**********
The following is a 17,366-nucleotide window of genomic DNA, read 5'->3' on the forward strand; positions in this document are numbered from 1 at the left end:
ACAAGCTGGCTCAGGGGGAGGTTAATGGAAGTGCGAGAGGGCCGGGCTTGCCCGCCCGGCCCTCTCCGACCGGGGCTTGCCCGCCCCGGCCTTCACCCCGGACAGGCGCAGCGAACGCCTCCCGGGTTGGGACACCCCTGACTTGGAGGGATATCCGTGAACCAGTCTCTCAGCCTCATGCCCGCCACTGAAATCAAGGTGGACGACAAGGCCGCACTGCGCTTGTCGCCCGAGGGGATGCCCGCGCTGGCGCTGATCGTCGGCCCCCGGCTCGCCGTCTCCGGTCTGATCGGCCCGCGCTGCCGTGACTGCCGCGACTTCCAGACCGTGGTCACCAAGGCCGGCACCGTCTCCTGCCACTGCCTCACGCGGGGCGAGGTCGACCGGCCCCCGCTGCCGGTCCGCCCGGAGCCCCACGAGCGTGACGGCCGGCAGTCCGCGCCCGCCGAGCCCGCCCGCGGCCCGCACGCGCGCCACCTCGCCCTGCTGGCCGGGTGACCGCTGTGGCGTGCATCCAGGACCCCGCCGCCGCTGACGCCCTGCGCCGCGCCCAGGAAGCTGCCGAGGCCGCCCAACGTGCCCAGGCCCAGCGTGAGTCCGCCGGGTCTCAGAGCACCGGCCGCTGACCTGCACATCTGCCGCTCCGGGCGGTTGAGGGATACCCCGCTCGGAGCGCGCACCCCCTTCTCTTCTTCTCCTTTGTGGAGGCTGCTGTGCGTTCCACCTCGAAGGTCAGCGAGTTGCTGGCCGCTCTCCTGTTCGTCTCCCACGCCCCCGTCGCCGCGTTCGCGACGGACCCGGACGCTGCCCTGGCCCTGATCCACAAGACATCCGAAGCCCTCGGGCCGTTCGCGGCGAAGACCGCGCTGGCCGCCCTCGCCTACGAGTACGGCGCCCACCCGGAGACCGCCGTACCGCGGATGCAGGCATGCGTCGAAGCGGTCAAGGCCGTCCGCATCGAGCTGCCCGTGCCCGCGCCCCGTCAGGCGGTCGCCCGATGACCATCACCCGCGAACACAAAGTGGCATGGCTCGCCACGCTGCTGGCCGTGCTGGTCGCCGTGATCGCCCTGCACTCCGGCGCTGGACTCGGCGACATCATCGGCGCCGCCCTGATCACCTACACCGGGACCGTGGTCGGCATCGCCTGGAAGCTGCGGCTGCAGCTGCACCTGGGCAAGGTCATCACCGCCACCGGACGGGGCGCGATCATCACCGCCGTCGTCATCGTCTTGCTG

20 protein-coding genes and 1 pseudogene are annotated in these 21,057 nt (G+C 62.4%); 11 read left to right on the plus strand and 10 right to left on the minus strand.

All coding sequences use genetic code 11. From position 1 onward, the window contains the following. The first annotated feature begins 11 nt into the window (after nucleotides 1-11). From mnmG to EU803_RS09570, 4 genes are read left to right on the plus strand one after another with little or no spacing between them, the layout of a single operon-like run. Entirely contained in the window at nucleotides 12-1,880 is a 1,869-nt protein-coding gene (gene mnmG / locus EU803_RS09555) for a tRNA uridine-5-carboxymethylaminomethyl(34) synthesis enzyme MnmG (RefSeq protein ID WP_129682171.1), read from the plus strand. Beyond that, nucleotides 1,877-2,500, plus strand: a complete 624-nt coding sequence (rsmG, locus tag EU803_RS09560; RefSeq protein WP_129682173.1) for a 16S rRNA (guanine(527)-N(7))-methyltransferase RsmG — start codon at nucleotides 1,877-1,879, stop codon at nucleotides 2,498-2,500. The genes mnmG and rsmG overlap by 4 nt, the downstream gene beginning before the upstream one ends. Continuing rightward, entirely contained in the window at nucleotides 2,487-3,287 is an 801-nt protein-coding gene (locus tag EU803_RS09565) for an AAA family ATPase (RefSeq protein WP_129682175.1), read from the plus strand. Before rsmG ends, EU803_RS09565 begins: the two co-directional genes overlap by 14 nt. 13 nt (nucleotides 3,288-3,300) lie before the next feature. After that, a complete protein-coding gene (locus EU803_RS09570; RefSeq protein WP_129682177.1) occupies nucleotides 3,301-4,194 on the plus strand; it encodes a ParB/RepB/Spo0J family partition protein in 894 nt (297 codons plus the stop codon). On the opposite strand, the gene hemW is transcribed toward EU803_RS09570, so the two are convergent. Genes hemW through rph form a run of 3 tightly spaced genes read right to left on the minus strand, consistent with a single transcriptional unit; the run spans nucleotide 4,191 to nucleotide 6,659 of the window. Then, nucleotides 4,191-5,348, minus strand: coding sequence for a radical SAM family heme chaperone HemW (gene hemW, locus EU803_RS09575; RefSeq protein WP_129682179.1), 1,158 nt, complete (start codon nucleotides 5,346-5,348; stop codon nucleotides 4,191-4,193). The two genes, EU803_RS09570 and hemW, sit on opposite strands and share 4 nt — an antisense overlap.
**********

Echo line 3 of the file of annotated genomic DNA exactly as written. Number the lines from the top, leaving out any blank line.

20 protein-coding genes and 1 pseudogene are annotated in these 21,057 nt (G+C 62.4%); 11 read left to right on the plus strand and 10 right to left on the minus strand.